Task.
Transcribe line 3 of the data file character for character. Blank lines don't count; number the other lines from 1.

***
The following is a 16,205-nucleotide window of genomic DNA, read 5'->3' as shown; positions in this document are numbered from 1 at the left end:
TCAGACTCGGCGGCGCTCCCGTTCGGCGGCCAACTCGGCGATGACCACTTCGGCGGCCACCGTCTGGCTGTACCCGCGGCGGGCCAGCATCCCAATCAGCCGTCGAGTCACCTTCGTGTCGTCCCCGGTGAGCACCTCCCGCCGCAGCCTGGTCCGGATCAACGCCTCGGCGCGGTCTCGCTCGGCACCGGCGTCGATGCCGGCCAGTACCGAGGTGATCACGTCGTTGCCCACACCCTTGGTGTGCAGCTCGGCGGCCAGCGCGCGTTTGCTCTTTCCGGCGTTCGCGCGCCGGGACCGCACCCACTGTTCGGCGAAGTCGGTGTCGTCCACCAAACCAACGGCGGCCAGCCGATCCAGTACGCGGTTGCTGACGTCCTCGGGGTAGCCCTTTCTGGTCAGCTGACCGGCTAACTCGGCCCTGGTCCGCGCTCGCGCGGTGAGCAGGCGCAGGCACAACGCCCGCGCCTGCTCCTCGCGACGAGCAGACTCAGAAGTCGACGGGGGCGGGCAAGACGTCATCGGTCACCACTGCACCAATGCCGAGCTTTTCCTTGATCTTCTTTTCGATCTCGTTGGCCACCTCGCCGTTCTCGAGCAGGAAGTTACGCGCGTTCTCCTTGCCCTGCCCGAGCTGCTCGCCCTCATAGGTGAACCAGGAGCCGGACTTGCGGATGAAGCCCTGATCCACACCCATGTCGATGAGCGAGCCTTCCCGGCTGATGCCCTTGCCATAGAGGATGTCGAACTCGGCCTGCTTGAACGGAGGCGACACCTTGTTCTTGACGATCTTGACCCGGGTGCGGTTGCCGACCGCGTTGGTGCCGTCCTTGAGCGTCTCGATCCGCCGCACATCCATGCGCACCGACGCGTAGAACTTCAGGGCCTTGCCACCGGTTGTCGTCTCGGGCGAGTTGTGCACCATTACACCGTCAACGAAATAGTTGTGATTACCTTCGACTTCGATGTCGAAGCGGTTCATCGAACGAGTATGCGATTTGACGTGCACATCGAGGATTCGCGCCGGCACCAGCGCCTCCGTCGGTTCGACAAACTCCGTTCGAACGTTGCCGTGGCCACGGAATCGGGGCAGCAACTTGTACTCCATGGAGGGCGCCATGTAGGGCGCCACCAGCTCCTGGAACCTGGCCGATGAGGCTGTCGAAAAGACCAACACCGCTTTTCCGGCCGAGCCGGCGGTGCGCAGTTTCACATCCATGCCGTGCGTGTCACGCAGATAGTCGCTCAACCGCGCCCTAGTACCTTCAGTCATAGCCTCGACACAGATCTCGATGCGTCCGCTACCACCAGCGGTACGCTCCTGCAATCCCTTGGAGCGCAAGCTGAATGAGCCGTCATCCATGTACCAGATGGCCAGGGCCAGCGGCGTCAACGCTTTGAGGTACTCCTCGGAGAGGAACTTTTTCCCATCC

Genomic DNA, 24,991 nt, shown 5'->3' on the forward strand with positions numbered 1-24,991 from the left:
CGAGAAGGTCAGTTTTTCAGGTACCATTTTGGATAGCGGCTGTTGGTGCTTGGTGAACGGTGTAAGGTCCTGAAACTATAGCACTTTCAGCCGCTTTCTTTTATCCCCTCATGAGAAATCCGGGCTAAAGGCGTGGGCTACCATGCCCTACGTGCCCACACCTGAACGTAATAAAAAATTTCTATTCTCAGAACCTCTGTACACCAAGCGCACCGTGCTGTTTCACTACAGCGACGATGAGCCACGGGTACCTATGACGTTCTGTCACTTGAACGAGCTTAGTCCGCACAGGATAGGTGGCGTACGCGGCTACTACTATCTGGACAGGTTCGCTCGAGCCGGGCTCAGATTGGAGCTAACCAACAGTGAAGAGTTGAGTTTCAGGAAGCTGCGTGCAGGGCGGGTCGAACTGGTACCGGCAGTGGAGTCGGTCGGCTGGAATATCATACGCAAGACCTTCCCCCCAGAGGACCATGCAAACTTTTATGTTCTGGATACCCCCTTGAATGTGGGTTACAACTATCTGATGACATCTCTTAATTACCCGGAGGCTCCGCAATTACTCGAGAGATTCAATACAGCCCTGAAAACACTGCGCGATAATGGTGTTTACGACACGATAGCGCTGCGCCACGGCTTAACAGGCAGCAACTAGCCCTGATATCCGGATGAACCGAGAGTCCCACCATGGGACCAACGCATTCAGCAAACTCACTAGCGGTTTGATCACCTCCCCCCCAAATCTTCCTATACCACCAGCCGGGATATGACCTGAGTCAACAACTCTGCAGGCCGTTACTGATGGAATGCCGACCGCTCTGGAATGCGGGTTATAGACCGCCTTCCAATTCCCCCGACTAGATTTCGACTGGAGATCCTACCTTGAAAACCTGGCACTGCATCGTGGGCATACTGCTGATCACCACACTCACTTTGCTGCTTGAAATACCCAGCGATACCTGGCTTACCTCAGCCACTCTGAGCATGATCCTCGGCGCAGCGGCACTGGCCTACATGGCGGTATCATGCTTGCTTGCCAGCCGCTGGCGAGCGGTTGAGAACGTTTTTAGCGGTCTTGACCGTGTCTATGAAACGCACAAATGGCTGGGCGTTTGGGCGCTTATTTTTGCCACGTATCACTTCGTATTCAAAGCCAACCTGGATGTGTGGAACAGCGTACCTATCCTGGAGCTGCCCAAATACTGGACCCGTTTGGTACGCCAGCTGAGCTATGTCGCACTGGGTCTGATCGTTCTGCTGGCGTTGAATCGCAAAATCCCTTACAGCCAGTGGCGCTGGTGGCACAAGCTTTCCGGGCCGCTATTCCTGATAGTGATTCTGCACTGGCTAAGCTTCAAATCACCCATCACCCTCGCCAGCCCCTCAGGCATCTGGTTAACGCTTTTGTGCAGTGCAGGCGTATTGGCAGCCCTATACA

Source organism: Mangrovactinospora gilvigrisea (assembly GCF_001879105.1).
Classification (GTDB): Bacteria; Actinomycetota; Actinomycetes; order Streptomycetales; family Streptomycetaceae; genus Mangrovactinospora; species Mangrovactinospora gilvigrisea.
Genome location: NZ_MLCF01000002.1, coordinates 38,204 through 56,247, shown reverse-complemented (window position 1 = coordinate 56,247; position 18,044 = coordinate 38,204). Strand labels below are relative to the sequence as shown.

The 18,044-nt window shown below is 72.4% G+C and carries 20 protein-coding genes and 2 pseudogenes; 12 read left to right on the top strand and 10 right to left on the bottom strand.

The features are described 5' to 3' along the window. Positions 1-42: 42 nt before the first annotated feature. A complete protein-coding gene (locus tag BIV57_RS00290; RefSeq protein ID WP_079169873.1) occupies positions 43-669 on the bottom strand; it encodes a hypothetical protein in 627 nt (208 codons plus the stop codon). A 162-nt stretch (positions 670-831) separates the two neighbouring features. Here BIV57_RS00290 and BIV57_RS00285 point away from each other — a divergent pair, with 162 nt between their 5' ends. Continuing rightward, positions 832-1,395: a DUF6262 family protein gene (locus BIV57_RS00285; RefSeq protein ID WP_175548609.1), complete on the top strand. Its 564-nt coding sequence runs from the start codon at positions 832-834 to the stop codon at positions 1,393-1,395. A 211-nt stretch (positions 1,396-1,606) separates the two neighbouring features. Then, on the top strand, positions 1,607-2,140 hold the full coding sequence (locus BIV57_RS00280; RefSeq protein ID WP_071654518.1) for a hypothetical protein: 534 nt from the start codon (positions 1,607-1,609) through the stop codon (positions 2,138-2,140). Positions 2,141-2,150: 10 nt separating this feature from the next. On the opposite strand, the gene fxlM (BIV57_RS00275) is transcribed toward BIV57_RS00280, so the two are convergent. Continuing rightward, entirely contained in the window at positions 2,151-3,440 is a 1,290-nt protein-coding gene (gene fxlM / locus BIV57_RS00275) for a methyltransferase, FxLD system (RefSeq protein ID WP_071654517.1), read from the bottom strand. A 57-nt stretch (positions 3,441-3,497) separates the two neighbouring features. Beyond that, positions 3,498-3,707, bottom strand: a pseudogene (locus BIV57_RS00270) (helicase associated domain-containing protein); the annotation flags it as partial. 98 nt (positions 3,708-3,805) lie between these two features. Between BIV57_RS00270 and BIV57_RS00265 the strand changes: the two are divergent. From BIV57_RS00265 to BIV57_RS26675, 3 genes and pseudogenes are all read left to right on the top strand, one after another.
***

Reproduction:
Genomic DNA, 24,991 nt, shown 5'->3' on the forward strand with positions numbered 1-24,991 from the left: